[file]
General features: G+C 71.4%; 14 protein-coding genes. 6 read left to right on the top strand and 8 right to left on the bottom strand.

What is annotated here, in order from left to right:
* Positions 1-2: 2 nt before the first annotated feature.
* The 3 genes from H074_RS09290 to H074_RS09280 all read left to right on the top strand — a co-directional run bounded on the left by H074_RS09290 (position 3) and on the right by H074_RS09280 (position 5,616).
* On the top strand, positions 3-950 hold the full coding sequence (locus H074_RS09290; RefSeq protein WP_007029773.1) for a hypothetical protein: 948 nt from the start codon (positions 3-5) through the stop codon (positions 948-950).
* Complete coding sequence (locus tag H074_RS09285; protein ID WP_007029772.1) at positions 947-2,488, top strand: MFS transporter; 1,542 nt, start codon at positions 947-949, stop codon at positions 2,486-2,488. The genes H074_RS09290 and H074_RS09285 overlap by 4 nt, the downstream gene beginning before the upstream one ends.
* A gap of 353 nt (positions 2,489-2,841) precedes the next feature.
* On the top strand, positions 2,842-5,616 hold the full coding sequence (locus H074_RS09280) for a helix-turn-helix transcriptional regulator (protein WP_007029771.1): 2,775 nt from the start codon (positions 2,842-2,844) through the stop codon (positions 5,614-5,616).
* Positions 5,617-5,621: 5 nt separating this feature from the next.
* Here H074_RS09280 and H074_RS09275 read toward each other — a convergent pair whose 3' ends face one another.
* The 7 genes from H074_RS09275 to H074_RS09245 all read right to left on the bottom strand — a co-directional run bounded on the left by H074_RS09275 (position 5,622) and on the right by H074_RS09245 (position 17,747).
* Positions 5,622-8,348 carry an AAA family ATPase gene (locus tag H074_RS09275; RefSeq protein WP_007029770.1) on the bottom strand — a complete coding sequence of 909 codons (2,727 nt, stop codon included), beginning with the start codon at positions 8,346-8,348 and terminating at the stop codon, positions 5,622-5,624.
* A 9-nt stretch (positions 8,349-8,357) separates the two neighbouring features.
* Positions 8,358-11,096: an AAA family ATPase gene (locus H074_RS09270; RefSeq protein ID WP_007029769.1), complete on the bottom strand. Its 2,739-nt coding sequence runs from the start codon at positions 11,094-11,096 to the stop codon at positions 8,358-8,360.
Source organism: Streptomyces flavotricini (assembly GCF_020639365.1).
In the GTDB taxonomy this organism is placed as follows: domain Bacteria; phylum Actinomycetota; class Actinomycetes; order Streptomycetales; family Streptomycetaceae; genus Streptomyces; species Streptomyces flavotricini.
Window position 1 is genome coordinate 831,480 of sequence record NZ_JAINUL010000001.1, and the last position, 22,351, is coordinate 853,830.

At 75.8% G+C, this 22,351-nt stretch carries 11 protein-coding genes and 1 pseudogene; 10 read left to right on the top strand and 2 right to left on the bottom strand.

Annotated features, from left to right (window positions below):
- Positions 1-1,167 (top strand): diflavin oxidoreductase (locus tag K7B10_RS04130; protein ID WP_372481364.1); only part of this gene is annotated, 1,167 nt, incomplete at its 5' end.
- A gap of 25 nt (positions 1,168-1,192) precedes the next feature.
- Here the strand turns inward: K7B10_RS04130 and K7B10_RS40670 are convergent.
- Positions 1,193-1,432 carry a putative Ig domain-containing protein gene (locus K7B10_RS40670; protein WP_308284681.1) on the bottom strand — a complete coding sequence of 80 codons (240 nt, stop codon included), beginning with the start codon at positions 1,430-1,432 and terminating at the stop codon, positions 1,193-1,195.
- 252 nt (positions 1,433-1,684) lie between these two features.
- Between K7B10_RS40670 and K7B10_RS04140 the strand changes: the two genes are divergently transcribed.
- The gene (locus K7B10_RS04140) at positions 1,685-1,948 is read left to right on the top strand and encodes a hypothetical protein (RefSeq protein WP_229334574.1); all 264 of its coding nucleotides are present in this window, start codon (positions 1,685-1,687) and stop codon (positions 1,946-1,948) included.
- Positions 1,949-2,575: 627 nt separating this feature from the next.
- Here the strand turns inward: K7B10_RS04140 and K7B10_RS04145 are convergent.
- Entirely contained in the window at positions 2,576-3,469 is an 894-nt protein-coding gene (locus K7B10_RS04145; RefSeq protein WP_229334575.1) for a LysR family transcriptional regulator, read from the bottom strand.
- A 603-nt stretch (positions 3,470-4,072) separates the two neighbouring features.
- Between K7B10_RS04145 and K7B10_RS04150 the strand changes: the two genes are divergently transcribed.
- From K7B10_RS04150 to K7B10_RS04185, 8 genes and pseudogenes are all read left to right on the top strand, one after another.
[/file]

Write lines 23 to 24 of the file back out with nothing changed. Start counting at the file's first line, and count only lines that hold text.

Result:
- Positions 1,193-1,432 carry a putative Ig domain-containing protein gene (locus K7B10_RS40670; protein WP_308284681.1) on the bottom strand — a complete coding sequence of 80 codons (240 nt, stop codon included), beginning with the start codon at positions 1,430-1,432 and terminating at the stop codon, positions 1,193-1,195.
- 252 nt (positions 1,433-1,684) lie between these two features.